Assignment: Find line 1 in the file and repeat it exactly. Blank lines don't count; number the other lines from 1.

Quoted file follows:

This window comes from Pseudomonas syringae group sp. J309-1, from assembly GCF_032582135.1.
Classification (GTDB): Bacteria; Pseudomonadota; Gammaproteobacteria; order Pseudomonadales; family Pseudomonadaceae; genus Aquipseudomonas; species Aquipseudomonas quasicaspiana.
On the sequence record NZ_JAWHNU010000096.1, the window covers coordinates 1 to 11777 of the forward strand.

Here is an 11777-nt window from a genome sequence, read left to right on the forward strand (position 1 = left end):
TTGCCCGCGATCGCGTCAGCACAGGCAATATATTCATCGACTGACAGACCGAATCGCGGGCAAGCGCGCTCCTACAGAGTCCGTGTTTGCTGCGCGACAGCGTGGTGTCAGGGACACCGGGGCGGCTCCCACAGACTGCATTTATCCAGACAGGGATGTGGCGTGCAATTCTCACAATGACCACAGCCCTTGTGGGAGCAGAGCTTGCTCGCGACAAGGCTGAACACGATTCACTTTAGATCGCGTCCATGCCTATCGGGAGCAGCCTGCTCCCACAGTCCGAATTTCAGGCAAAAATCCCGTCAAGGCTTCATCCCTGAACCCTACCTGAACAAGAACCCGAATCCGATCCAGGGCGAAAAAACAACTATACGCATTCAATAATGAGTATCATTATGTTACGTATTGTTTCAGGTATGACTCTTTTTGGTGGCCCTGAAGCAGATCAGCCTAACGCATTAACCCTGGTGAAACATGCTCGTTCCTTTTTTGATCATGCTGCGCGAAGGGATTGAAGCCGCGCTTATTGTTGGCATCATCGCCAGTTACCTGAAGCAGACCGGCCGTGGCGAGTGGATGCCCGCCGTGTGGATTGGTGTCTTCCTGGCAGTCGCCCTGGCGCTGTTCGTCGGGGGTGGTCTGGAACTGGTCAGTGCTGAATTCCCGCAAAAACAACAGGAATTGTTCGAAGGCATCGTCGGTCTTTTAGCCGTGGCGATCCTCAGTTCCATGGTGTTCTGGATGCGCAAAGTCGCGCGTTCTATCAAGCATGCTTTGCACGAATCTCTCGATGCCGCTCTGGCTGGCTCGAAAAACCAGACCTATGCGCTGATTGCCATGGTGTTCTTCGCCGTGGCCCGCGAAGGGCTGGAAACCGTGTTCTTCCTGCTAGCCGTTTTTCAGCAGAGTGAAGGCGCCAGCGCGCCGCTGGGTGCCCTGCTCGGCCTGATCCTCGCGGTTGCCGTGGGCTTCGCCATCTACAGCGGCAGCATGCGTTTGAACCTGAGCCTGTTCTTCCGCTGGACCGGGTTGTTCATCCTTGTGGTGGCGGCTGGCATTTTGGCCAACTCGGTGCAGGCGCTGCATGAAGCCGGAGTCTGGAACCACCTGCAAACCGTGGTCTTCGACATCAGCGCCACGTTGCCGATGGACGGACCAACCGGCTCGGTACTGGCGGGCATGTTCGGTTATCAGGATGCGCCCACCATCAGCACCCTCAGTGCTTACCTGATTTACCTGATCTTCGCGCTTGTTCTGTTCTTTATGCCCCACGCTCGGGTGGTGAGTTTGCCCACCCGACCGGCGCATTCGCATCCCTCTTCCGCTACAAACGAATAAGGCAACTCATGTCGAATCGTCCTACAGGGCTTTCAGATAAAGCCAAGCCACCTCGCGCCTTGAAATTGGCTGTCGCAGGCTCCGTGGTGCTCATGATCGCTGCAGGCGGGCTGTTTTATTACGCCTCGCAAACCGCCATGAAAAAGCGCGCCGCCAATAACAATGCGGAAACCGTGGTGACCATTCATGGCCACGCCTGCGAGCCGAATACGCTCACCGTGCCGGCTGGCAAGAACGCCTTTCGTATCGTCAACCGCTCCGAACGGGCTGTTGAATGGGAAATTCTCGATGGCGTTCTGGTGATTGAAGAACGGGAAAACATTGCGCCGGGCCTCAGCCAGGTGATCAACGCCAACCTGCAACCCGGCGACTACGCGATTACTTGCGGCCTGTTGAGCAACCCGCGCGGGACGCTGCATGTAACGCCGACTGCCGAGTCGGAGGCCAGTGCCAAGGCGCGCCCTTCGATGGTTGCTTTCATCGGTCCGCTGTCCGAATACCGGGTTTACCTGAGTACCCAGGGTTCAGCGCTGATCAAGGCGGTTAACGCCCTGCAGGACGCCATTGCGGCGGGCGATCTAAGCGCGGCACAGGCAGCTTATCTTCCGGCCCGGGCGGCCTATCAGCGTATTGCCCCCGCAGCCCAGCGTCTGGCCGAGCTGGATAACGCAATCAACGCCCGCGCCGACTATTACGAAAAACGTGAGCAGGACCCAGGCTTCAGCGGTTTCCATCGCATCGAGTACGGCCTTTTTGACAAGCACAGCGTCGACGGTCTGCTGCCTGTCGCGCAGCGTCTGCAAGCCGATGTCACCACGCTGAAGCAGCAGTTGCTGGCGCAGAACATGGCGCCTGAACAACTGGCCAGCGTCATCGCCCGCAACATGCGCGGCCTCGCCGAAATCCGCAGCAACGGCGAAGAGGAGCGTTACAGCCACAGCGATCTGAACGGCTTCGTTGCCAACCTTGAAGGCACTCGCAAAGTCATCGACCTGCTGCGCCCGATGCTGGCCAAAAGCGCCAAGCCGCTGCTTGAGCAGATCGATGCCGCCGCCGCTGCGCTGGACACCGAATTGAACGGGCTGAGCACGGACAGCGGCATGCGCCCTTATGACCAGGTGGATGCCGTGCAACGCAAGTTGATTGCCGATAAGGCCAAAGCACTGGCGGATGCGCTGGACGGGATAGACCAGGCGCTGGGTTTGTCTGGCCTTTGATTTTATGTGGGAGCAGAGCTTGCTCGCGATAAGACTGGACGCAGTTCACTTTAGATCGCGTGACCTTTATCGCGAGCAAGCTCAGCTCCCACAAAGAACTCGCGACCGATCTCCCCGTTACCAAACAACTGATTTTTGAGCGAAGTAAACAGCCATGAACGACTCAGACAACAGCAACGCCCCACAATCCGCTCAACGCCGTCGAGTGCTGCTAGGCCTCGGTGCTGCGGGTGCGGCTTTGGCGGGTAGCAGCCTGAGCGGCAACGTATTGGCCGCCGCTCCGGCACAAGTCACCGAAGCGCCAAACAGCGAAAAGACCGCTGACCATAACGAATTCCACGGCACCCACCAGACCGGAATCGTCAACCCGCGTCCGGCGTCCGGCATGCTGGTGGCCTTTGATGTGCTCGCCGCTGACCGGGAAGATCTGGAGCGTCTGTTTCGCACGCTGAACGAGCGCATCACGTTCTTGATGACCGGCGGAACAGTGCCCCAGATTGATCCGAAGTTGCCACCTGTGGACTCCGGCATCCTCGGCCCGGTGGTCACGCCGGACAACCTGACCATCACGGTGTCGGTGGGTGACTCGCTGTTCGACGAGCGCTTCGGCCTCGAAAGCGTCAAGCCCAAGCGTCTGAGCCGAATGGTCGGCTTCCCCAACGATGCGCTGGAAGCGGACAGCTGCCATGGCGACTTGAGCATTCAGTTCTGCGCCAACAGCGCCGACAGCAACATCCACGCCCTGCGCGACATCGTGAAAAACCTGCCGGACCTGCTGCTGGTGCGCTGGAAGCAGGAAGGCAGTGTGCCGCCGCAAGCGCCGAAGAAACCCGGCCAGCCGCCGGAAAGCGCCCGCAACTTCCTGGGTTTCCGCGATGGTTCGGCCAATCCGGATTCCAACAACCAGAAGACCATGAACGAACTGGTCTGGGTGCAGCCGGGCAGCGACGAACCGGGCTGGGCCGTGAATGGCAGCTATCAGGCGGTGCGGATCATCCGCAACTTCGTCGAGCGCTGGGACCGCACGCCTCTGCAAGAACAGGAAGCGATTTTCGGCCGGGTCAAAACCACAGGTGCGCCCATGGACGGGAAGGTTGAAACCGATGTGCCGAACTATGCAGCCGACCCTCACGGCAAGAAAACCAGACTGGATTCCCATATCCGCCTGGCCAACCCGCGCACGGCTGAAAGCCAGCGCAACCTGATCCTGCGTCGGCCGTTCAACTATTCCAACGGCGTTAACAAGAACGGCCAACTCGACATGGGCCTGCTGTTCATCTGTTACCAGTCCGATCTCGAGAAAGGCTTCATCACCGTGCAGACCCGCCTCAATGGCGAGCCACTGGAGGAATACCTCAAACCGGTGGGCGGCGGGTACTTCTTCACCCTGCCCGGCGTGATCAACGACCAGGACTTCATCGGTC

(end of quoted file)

This window comes from Pseudomonas syringae group sp. J309-1, from assembly GCF_032582135.1.